The news in North Carolina was upsetting. But today, for the first time, a United States president has said he supports same-sex marriage. In an interview with Robin Roberts on CBS News the President said, "I have to tell you that over the course of several years as I have talked to friends and family and neighbors when I think about members of my own staff who are in incredibly committed monogamous relationships, same-sex relationships, who are raising kids together, when I think about those soldiers or airmen or marines or sailors who are out there fighting on my behalf and yet feel constrained, even now that Don't Ask Don't Tell is gone, because they are not able to commit themselves in a marriage, at a certain point I've just concluded that for me personally it is important for me to go ahead and affirm that I think same sex couples should be able to get married."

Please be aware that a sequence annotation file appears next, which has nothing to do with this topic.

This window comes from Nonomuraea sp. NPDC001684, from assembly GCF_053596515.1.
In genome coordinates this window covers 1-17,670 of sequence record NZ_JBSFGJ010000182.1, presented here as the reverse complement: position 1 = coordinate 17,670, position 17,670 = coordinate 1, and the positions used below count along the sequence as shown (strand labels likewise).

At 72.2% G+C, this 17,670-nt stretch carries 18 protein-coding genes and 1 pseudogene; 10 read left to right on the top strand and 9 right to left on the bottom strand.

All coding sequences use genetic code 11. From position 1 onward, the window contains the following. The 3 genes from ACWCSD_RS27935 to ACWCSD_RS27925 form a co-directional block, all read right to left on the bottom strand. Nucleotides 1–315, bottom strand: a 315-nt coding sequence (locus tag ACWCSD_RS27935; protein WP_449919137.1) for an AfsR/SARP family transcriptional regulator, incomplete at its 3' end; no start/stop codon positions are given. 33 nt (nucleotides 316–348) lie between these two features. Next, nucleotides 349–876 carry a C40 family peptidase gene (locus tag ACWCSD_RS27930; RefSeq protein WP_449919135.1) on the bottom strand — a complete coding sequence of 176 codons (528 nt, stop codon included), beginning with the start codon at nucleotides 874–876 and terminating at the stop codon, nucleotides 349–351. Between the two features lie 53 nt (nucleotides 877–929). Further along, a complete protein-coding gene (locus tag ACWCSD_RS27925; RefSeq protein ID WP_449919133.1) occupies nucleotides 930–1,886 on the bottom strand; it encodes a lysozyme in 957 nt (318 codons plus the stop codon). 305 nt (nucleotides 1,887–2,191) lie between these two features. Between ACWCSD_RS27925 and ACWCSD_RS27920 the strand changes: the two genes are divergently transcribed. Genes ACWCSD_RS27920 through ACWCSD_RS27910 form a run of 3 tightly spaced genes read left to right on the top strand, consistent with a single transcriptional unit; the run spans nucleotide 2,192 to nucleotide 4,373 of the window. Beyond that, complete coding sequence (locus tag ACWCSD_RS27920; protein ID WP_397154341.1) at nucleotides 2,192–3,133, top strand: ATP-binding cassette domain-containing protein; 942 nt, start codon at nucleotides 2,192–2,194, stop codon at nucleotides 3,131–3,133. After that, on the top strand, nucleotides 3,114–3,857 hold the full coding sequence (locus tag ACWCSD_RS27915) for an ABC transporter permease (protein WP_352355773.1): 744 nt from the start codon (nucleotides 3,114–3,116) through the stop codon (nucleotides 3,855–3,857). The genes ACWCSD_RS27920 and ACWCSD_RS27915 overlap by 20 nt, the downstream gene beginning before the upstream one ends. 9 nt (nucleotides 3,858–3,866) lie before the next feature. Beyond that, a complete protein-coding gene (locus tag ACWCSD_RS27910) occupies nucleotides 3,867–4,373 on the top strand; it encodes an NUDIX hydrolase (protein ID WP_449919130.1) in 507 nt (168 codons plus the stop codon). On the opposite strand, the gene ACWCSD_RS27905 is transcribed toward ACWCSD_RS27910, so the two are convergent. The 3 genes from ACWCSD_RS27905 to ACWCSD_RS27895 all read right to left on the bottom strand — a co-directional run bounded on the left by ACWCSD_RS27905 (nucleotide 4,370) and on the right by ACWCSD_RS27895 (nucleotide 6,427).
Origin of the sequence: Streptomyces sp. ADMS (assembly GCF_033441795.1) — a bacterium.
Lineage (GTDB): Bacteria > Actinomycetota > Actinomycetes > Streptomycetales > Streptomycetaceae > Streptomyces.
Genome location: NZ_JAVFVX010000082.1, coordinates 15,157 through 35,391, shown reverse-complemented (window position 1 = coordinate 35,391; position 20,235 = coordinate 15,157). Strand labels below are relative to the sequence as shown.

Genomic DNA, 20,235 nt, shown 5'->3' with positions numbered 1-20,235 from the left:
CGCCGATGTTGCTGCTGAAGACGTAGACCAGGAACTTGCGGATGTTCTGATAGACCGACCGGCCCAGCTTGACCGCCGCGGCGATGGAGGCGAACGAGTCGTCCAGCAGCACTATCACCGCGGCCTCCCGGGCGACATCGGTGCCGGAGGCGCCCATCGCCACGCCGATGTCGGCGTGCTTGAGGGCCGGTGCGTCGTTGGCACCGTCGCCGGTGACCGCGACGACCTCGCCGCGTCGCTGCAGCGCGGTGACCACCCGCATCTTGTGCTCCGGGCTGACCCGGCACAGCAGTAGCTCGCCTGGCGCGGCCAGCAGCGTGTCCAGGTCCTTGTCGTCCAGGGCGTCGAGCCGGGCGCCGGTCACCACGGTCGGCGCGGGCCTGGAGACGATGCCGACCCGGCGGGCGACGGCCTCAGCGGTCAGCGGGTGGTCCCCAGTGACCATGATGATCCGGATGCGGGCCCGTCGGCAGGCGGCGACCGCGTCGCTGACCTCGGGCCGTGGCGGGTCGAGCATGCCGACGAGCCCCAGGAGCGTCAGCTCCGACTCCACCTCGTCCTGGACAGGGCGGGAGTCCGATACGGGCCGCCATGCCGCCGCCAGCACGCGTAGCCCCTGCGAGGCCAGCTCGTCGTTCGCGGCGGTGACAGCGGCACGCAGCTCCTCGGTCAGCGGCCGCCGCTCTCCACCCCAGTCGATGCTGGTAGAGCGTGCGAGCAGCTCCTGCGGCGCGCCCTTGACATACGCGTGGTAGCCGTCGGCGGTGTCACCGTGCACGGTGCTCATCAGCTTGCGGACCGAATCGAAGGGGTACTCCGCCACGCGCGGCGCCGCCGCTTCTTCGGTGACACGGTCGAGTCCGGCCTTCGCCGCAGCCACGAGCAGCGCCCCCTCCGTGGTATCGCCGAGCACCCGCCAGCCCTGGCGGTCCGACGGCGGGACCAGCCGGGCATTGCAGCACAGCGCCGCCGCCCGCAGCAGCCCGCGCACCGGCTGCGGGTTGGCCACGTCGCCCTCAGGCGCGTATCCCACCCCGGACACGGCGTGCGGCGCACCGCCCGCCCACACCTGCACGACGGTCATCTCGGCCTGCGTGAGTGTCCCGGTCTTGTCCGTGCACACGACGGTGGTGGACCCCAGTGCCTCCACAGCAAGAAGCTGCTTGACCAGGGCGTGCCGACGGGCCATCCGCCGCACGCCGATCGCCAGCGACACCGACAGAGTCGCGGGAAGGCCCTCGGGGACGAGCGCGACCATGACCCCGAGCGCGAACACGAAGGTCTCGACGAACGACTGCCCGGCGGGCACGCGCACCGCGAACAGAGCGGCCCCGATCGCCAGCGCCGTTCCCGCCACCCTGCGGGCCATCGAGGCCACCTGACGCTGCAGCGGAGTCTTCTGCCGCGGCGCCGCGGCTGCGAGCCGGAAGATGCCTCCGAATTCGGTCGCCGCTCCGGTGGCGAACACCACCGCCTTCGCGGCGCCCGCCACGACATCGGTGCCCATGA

President Obama has said his views on marriage have been "evolving." It is likely he's been supportive of same-sex marriage all along, but was afraid to say so because he didn't want to lose votes. Yet, despite yesterday's loss in North Carolina, Americans are moving toward acceptance of same-sex marriage, as was revealed by a Gallup poll earlier this week.
This is historic news and will greatly distinguish President Obama from his Republican opponent Mitt Romney in the 2012 elections.
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